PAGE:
• When I walk to campus, my route takes me along the front of Heritage Halls. There, underneath some shady trees, the sidewalk runs along an irrigation canal, a relic perhaps of an earlier era when orchards rather than buildings graced the area. One day while walking next to the canal, I was rapt in thought about the pollination of the little aquatic plant Zannichellia palustris. How does the
    • Thank you, President Lee and Sister Lee. We appreciate your limitless leadership and are grateful to acknowledge the presence of Sister Lee’s parents, Brother and Sister Griffin. I thank Brother Staheli and the singers for their wonderful music—it was beautiful. Dear fellow students and friends—beloved brothers and sisters—you look mighty good to Sister Nelson and me. We admire and respect you.
    • I invite you to ponder things magnificent. To assist, let us define the word magnificent. It is derived from two Latin roots. The prefix magni comes from a term meaning “great.” The suffix comes from the Latin facere, meaning “to make” or “to do.” A simple definition of magnificent then might be “great deed” or “greatly made.” Think, if you will, of the most magnific
    • President Oaks, brothers and sisters, fellow students, it is an honor to return again to the campus of Brigham Young University. I am grateful for each opportunity I have to be among you. Every time I am privileged to come to BYU, I leave as a better individual. I am always inspired by the students here and by the great members of the faculty. I want you to know of my love and admiration for all o
  • Business (1)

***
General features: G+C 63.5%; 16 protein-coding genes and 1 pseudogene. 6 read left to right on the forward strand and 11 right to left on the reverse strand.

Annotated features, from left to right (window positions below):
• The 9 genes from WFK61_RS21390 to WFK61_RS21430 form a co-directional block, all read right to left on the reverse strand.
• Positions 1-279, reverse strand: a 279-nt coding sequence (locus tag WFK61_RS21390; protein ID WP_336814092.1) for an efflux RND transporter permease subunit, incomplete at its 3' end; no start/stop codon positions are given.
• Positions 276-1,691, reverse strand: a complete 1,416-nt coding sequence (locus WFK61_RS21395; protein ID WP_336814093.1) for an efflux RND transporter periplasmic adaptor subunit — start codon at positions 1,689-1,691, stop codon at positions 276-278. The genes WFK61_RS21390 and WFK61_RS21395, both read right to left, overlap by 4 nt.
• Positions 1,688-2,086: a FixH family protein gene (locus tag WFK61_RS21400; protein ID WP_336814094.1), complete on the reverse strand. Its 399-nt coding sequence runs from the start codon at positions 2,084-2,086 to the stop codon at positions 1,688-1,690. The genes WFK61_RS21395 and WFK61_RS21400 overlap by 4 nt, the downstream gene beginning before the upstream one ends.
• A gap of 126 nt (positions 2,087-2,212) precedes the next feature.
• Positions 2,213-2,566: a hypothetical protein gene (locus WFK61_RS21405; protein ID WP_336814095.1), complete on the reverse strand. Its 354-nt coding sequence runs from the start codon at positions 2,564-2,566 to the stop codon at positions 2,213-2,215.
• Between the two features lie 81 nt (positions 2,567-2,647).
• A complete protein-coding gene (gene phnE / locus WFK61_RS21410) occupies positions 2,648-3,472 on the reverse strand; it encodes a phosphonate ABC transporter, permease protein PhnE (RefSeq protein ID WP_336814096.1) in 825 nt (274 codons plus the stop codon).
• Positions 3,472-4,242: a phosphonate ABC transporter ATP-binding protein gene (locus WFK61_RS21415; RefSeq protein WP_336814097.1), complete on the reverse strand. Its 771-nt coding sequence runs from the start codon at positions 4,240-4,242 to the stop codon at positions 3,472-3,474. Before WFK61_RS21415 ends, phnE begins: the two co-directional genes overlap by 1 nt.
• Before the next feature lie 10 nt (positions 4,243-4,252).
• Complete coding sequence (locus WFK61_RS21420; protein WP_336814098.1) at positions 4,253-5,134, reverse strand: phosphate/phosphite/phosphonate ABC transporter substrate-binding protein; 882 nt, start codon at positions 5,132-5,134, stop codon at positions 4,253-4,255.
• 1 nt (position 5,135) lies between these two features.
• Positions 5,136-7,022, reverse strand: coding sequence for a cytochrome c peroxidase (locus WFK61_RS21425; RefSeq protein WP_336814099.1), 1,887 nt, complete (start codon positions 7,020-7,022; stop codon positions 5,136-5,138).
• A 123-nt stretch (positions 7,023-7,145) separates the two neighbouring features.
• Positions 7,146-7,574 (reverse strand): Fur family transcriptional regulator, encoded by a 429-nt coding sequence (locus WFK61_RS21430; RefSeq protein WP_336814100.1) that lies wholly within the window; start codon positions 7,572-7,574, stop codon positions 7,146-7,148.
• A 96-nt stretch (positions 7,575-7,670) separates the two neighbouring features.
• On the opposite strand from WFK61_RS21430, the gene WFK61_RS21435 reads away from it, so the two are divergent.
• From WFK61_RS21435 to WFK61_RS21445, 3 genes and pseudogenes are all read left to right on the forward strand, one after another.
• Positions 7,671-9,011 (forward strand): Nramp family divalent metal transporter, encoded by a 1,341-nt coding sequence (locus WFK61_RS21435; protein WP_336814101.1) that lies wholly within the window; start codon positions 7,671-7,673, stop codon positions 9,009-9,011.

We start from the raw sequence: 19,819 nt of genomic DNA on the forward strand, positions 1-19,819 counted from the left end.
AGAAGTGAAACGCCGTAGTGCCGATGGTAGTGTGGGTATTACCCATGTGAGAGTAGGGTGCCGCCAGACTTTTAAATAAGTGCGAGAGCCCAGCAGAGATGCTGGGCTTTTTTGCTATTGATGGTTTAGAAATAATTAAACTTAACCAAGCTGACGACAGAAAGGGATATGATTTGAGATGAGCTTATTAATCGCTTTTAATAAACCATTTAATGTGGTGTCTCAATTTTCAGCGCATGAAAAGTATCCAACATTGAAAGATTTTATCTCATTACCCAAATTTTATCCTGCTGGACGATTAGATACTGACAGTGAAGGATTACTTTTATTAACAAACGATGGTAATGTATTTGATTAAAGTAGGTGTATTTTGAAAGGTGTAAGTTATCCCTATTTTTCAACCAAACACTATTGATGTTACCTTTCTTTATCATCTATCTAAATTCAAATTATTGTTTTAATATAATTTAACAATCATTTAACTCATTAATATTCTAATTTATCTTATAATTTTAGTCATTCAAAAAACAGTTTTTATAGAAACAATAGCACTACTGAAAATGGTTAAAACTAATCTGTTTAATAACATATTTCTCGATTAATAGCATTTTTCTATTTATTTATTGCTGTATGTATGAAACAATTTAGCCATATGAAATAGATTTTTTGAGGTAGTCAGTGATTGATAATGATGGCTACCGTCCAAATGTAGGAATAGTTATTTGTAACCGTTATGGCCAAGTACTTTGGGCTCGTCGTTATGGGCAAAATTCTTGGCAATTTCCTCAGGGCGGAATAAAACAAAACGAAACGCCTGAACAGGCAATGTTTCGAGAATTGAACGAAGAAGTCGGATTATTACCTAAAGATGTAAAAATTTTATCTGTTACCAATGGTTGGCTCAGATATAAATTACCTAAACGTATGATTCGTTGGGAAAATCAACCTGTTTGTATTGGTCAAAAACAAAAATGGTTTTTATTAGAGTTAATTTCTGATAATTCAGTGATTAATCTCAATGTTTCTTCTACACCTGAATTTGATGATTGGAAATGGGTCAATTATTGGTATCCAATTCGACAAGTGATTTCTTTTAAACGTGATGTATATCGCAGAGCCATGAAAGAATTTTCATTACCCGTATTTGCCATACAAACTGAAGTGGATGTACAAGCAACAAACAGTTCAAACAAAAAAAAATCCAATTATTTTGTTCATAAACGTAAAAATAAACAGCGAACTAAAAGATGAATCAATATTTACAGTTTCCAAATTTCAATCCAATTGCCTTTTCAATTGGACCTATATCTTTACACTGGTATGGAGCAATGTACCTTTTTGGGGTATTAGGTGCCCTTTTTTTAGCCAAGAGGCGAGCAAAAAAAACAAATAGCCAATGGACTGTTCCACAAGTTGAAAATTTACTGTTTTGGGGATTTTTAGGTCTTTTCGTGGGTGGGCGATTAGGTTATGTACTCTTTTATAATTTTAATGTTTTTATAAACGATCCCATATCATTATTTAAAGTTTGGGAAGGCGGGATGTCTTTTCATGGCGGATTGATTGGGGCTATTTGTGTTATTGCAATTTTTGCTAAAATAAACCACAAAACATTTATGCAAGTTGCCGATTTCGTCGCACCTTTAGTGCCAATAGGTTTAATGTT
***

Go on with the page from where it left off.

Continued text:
• When I came to campus this morning, I had a bit of a panic, and it wasn’t at the thought of you, because you all are an awesome sight. It was seeing the signs—those big signs at the entrance to campus. I have to admit that those signs always give me a little panicky feeling because they are a reminder that this is the place where I was abandoned by my parents. This is the place where I was left to
  • Chemistry (4)

    • I have to tell you how much I love working and living in a college town, where I get to know so many wonderful students. When our youngest, Rob, was about five, we were out shopping, and I bumped into a bunch of students, as frequently happens. It was great because he looked up at me kind of wide-eyed and said, “Mom, every place we go people know you. Are you famous?” Of course I said, “Yes.”
    • As a scientist, I make observations that help me develop explanations for what I see in the laboratory. These explanations are called hypotheses, and they can be tested in the laboratory to determine whether or not they are true. An example of a hypothesis that I might make is “because chemicals A and B are known to be reactive, I reason, or ‘hypothesize,’ that if A and B are mixed together, they
    • One of the key issues in the Council in Heaven—and one of the key differences between our Heavenly Father’s plan for us and the plan advocated by Lucifer—was whether or not we would be given agency, or the ability to make our own choices. Lucifer argued that he could return us all to our Father without any need for agency on our part. Lucifer said: Behold, here am I, send me, I will be thy s